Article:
Despite the skepticism, plans for the movie were still in place as recently as last year. But what is the merit of the remake if fans, the creator and the original star are less than supportive? A unique dynamic of the movie combines a bumbling American hero with a competent non-American one. Burton stumbles over his feet and creates most of the laughs during the original, while Dennis Dun’s character, Wang Chi, actually saves the day.
The setup wasn’t common prior to the ’80s but caught on with franchises like “Beverly Hills Cop,” “Lethal Weapon,” and “Rush Hour”—movies where the outsider is the brains of the operation. The different take on heroes in a Hollywood film could still prove to be a winning recipe.
Taking into the account the concerns of fans and the fact that Carpenter recently launched a comic book that follows Burton in a new series of adventures, maybe a remake isn’t the answer. It’s clear that fans, and possibly Carpenter himself, might prefer a sequel. Why would a sequel be good? Because we want to know what happened to Jack Burton.
We want to see how he survived that last truck ride into the night at the end of the original movie. And let’s not forget that The Rock really epitomizes the modern-day definition of an action hero. Let’s hope Carpenter and Russell miraculously step in to help Johnson develop a sequel to remember.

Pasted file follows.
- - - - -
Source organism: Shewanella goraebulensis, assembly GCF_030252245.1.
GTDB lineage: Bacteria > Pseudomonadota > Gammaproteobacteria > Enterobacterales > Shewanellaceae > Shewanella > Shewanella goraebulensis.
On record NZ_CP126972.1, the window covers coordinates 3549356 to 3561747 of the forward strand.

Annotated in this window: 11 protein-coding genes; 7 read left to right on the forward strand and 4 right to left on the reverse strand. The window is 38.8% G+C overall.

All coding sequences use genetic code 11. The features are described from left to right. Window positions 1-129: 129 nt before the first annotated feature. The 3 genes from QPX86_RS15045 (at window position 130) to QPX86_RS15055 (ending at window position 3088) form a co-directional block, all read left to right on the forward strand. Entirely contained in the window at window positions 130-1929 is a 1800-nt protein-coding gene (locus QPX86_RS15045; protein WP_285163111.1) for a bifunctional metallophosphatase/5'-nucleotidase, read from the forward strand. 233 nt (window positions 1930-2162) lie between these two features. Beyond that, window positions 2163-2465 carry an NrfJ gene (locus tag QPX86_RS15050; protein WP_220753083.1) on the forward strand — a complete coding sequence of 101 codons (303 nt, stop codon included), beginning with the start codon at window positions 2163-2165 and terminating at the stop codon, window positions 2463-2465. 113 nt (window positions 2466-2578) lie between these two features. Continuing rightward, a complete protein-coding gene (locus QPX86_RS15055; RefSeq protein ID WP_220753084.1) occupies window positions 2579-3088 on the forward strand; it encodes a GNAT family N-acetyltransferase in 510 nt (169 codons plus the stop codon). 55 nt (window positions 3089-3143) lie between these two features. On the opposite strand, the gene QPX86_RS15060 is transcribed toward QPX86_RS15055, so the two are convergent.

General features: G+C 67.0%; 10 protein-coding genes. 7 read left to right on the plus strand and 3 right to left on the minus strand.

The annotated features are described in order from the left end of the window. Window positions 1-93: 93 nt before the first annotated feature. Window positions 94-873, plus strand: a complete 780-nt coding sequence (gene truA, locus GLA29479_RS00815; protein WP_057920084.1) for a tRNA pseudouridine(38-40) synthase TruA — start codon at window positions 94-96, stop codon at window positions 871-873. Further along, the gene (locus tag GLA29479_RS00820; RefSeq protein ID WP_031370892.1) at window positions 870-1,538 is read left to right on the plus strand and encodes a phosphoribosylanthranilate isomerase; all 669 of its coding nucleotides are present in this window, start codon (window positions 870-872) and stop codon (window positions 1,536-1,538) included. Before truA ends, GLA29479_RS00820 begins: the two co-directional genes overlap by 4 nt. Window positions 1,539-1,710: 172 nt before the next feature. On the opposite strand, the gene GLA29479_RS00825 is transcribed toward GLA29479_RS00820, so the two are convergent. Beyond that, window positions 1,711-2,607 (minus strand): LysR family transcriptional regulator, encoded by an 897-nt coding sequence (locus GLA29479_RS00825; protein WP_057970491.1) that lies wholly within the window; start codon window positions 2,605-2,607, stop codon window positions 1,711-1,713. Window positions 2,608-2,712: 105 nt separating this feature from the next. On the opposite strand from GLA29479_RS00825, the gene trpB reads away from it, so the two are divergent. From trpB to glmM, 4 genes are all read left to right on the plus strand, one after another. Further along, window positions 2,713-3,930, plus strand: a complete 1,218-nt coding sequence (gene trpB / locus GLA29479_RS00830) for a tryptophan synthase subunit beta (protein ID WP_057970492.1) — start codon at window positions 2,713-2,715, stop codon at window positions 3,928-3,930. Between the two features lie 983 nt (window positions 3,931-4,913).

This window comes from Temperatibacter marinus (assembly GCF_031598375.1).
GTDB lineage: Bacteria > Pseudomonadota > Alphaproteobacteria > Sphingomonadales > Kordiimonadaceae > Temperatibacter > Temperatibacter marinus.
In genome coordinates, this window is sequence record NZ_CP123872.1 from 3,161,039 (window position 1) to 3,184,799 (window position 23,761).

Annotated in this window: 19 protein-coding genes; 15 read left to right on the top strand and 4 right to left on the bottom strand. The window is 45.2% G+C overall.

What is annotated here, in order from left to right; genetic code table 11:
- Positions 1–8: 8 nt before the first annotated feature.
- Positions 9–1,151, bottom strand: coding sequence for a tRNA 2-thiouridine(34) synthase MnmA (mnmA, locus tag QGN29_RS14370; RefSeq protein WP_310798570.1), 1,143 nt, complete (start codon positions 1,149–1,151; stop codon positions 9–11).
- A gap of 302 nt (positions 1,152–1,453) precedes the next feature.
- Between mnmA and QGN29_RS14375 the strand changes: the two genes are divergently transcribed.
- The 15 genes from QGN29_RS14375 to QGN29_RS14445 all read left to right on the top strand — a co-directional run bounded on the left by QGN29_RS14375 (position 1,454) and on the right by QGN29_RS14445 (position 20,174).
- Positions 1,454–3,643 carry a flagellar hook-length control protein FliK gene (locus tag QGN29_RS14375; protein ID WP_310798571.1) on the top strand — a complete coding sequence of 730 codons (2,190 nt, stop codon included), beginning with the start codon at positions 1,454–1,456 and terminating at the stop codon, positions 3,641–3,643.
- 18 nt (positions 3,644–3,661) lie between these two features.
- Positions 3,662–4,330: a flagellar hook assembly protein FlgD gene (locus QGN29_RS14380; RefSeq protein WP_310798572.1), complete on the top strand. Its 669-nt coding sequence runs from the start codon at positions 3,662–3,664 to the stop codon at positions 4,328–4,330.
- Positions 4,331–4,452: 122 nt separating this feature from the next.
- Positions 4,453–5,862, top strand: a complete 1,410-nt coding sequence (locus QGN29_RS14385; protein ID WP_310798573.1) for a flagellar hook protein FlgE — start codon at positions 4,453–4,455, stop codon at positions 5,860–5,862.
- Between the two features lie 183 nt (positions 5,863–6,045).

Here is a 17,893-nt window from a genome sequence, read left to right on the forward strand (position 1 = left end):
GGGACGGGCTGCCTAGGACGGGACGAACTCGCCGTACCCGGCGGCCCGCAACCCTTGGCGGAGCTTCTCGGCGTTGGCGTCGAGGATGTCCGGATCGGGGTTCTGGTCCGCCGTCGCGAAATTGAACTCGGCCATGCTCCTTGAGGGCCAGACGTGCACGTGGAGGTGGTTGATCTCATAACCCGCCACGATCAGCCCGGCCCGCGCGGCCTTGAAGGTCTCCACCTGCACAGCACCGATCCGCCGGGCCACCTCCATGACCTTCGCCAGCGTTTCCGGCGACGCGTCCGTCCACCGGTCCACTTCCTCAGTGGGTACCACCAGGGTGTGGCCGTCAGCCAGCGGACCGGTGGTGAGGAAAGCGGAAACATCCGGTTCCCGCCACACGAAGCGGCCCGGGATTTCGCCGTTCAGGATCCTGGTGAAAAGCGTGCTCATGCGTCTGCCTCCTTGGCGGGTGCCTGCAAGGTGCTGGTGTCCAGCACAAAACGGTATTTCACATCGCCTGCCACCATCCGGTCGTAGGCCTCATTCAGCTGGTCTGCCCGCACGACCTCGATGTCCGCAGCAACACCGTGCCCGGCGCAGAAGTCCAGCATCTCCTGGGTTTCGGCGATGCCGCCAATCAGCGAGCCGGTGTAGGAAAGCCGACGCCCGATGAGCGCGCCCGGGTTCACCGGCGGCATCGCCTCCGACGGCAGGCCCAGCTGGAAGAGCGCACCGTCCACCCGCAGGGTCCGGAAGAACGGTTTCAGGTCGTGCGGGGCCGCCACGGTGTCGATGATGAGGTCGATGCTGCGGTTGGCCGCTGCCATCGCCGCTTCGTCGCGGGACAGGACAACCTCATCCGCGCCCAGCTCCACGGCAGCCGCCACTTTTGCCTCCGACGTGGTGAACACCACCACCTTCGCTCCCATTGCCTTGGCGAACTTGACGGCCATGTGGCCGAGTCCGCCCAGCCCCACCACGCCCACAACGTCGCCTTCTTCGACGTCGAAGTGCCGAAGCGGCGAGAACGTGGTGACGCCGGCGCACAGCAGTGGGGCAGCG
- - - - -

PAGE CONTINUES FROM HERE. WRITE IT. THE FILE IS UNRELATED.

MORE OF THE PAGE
2. Road House (1989)
Just about everyone loves the dirty dancing, hard kicking talent of Patrick Swayze, who starred in the original “Road House.” Back in 1989, Roger Ebert scored the movie “between the ‘good-bad movie’ and the merely bad.” Most viewers would probably agree, but there’s no denying the film’s appeal to good-bad movie lovers everywhere.
Ronda Rousey was first announced to star in the reboot but now is listed as a producer. Nick Cassavetes was attached as writer and director, but has reportedly switched gears to take on the feature “Bruised” starring Blake Lively as an MMA fighter. While many movie-goers would be happy to see plans for the remake fade away, there are a few reasons why a fresh take could be worth a shot.